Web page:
Almost all large projects these days are distributed across multiple geographic locations. As the world rotates underneath the sun, the focus of activity moves too: Europe, US, China, India, back to Europe. For this to work effectively requires a collaborative platform designed for multi-site design efforts, a platform that communicates the current state of the design, planned changes, history, and delivers what each site requires with minimal user intervention and maximum efficiency.
There is a famous aphorism, attributed to Willem van der Pohl, that there are only three numbers in computer science: 0, 1 and infinity. When providing a service like IP data management, there are some things that you want to be centralized (only one of them) and otherwise you want an unrestricted number of them (sites, IPs, projects, bugs…). This gives you the best mixture of integrity and efficiency, giving the illusion of a single central repository without the obvious efficiency issues of actually keeping all the data at a single central site.
Here are The Magnificent Seven of multi-site collaboration (or The Seven Samurai if you are more into Japanese cinema, Or 七人の侍 if you are really into Japanese cinema):
Centrally Defined Configuration Management: ProjectIC has the PiServer central database of IP and project metadata including the hierarchical resource tree for each project collected from user workspaces.
IP-centric Bug Tracking: Off-the-shelf bug-tracking tools such as Jira and Bugzilla don’t work well in an IP context since each IP is usually considered a separate “project” in the bug-tracking database. With hundreds of IPs in a typical SoC and perhaps thousands in a large semiconductor company this is impractical to use directly. ProjectIC will query the bug database for bugs associated with each IP version and present a consolidated hierarchical view of bugs found for the whole SoC.
Centralized IP Catalog: there needs to be a centrally defined database to discover the existing IP in the company, including its quality, the location of the files in the data management system, all the available versions of the IP, which versions are recommended for use by the IP owner, which projects are using these versions and so on. The ProjectIC PiWeb catalog has an easy to query searchable database with multiple levels of metadata for organizing IPs including labels, custom properties, project based etc. This catalog is auto-updating and self-regulating so that when IPs and IP versions are introduced to the system from with within a project they are automatically added to the catalog (this is important: if manual update is required then it can be guaranteed that the data is stale if not plain wrong).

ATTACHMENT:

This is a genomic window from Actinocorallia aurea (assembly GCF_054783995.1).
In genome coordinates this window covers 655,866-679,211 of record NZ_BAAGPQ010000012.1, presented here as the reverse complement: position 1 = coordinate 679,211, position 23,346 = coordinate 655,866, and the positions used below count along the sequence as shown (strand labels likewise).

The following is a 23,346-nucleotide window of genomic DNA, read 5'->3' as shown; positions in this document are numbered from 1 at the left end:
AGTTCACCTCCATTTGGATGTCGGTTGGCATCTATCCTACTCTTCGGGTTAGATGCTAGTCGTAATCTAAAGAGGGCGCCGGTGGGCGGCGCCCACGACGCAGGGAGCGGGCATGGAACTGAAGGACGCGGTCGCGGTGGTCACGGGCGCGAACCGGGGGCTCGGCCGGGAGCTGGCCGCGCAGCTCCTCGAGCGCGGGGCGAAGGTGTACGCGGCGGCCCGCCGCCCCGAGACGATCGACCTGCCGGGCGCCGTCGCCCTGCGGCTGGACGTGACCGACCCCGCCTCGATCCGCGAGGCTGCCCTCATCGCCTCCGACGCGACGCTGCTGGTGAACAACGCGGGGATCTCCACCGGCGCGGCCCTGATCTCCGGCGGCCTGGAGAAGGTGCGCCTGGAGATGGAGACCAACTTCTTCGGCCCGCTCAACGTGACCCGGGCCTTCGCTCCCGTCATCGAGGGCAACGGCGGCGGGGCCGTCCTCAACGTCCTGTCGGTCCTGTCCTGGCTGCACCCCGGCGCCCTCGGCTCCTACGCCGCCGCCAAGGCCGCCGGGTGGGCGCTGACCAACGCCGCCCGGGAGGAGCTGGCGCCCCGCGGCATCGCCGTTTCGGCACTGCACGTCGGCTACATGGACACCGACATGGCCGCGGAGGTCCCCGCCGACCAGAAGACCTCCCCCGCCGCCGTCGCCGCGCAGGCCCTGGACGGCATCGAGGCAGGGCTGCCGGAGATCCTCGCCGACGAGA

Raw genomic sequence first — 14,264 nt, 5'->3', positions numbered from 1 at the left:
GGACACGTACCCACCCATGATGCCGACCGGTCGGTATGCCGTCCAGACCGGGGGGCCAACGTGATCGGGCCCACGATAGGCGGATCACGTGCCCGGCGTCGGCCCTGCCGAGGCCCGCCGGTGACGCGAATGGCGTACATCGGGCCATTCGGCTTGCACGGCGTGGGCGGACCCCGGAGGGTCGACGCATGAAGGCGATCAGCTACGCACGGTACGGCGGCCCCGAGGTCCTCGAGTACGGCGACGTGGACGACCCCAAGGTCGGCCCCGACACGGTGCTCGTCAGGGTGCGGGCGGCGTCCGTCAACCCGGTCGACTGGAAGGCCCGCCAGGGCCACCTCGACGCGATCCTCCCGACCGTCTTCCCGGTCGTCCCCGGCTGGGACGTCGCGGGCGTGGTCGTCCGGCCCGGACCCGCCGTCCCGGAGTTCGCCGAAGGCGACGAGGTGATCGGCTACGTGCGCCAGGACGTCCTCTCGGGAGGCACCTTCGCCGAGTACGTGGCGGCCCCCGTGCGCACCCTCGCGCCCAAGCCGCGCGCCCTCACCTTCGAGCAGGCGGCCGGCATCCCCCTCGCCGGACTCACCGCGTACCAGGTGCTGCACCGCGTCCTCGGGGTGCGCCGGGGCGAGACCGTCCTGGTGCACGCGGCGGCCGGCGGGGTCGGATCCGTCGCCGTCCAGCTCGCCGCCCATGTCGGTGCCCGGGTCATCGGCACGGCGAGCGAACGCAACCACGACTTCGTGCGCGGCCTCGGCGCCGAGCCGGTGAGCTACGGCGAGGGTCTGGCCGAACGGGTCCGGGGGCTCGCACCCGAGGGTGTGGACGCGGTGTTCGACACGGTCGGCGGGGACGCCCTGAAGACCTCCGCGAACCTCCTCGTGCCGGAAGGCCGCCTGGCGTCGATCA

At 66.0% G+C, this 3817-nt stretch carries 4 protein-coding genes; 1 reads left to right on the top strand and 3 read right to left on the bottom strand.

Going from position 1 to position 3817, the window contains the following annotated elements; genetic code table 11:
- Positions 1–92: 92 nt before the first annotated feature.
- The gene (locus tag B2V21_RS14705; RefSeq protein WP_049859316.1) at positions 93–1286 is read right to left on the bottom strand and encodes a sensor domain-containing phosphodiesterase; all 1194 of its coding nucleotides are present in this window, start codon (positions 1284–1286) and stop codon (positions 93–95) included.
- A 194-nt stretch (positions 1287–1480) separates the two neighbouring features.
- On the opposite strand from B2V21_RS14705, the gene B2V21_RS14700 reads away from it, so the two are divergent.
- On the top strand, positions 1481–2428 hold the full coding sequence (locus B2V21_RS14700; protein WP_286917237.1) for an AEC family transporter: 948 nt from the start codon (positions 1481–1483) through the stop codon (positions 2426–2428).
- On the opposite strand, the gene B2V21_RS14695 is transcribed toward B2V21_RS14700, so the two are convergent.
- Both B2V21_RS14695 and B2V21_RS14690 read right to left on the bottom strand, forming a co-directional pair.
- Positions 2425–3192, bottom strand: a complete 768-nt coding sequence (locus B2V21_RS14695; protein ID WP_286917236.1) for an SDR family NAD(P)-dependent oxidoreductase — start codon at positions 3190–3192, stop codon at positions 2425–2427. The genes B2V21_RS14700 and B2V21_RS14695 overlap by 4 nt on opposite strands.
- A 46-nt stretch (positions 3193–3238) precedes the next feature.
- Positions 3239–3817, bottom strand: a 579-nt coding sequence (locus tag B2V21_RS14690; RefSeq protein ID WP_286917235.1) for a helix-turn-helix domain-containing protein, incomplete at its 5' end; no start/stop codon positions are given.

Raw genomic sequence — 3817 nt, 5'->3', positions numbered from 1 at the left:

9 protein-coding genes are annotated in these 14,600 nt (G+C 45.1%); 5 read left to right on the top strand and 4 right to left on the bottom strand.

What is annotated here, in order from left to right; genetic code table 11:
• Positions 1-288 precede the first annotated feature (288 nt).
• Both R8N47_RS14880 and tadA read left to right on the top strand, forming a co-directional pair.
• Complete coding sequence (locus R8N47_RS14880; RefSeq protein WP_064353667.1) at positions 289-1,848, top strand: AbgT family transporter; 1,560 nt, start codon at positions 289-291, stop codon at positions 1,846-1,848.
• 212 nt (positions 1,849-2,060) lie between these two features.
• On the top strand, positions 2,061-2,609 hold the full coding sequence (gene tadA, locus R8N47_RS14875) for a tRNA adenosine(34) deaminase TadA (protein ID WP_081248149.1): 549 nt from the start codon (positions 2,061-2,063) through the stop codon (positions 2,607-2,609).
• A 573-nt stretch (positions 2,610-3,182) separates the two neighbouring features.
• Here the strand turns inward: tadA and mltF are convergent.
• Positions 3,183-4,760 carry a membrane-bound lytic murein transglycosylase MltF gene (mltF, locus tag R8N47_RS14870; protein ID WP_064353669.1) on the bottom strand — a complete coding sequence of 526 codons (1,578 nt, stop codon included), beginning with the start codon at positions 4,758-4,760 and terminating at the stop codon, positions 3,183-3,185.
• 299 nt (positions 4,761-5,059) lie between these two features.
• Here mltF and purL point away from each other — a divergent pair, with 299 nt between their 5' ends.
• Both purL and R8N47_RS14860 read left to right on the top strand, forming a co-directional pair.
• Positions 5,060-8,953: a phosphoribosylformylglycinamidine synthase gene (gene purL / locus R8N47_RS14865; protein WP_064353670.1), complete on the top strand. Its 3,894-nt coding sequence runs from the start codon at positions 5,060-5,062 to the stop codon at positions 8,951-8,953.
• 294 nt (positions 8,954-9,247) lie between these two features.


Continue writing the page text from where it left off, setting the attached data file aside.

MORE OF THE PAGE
Multi-Site Data Replication: Although the IP metadata needs to be centralized, the data management repositories themselves need to be replicated to reduce the time to deliver files to user workspaces. For example, one underlying data management environment is Perforce (with its Edge and Replica servers) where metadata queries, commits and syncs can happen locally without the need for WAN access, all without any user interaction.
Decentralized Data Management: Another method for reducing multi-site data latencies is to maintain the master Subversion or Perforce repository at the remote site if that is where the majority of the development activity is taking place. ProjectIC allows the repository location to be defined on a pre-IP basis so that workspace creation will query the local server and reduce WAN delays
Multi-site IP caches: An important part of the Methodics multi-site solution is the use of IP Caches to maintain local read-only versions of popular IPs for consumption at remote sites. These are updated and propagated automatically as part of the IP release process and mean that users who only need read access to a particular IP can set that IP to “refer” in their workspace configuration and ProjectIC will manage the reference automatically.
Large Dataset Block-level Replication: A slightly different technique for reducing multi-site delays is to use Warpstor to maintain master versions of the important project workspaces and deliver changes multi-site between these masters incrementally at the file-system block level, as new releases are made. This reduces the need for large DM checkouts into a workspace since the user workspaces can use lightweight clones using these replicated masters.
See also WarpStor, the Data Tardis: Small on the Outside, Large on the Inside
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The white paper Methodics—Architected for Multi-Site Collaboration is here.